Mick Mulvaney, the White House budget director, said on Sunday that it was “very possible” that the impasse over funding that has shuttered large parts of the federal government would continue into January, when the new Congress is seated.
The government partially shut down Saturday morning, and hours later the lawmakers still in Washington returned home for the Christmas holiday, as President Trump and Democrats remained at loggerheads over Mr. Trump’s demand for a $5 billion down payment for a wall along the southern border.
Mr. Mulvaney, who is also the incoming White House chief of staff, said that Mr. Trump’s aides had made Democrats an offer on Saturday between the $5 billion figure and the $1.6 billion previously offered by Democratic leaders.
But there was not yet a solution. “We gave them an offer late yesterday afternoon, and we’re waiting to hear back from them right now,” Mr. Mulvaney said on ABC’s “This Week.”
The remarks, after days of on-and-off negotiations, suggested that Mr. Trump remained unwilling to reopen the government without a significant concession by Democrats.
On Twitter, Mr. Trump continued to hammer home his case, writing that “the only way to stop drugs, gangs, human trafficking, criminal elements and much else from coming into our Country is with a Wall or Barrier.” He appeared to directly reject Democrats’ offer to fund additional border security measures as long as they were not a physical barrier.
Democrats, it seemed, remained just as dug in. They have little incentive to meet Mr. Trump’s demands before Jan. 3, when they will assume control of the House, giving them additional negotiating leverage to oppose a border wall that Senator Richard J. Durbin of Illinois, the No. 2 Senate Democrat, called “medieval” on Sunday.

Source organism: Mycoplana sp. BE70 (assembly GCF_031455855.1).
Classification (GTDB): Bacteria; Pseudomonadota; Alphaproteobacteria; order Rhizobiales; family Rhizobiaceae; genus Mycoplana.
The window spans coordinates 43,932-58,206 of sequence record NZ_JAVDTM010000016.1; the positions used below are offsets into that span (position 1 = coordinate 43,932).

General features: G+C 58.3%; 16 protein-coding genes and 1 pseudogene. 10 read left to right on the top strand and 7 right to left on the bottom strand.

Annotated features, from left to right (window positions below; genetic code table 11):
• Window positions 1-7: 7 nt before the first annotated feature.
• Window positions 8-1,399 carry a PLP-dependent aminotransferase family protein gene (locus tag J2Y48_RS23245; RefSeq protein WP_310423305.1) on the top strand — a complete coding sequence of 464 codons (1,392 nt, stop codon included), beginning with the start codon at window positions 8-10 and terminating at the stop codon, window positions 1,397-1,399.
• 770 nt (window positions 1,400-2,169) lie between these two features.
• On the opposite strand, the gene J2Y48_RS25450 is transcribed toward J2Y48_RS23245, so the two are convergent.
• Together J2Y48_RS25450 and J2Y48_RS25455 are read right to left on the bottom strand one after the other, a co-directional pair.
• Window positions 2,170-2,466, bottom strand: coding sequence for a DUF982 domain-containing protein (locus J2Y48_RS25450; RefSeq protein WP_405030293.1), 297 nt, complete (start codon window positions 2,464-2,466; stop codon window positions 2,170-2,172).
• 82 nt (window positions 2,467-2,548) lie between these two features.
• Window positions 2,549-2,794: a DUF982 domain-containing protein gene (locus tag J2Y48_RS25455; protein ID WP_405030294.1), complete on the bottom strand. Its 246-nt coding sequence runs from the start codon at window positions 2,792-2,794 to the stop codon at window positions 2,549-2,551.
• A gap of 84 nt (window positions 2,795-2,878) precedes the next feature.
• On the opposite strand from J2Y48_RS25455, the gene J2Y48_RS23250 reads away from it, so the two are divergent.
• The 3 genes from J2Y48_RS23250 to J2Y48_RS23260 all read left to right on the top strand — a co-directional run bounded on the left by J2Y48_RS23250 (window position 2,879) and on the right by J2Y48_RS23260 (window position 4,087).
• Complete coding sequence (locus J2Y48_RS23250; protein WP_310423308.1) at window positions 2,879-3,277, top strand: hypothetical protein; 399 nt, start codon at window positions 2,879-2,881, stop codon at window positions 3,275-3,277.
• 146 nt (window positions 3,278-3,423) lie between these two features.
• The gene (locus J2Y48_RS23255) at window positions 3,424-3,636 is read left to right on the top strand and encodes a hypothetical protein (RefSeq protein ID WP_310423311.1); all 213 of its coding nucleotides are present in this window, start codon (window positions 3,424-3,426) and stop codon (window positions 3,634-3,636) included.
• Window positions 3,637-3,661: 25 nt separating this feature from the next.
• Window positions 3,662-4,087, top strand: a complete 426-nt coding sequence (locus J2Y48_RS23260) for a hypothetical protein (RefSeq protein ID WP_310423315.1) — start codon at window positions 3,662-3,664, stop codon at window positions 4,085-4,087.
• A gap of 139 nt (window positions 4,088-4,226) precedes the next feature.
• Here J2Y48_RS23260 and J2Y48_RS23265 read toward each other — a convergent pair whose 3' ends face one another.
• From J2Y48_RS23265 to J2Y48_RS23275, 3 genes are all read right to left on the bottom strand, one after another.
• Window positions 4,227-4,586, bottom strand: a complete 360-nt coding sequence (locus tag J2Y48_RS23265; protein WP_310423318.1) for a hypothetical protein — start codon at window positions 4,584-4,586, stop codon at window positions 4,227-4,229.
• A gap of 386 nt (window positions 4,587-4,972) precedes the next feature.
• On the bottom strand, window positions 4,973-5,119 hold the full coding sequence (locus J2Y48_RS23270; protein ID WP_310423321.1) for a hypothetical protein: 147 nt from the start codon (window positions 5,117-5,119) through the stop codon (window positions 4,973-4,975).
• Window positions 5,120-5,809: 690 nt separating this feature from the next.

Mr. Durbin said Democrats were open to negotiating over additional funds for border security, if Mr. Trump would drop his demand for the wall itself.
“I can tell you that I think there is an appetite among Democrats to do something sensible at the border,” he said on NBC’s “Meet the Press.”
“It really is in the presidents’s hands to decide,” Mr. Durbin added. “He says it is an issue of border security. I think we know better it’s an issue of his own political insecurity. When the right-wingers start screaming at him, he just backs off and dissembles in front of us.”
Mr. Mulvaney outright rejected Mr. Durbin’s offer. “The president is not going to not accept money for a border wall,” he said.
The lack of progress between the two sides only deepened the likelihood of a prolonged shutdown that would present Democrats in the House with an unwelcome crisis on Day 1 of their leadership early next month.
The partial government shutdown began at 12:01 a.m. on Saturday and affects about a quarter of the federal government — nine of the 15 cabinet-level departments. All told, some 800,000 federal employees will be deprived pay, either working without it or sidelined from work. Federal services, including those at national parks, have already been affected.
It had been clear on Saturday that a solution was not likely to be immediately in reach. Even as negotiations continued, the Senate adjourned until Thursday.
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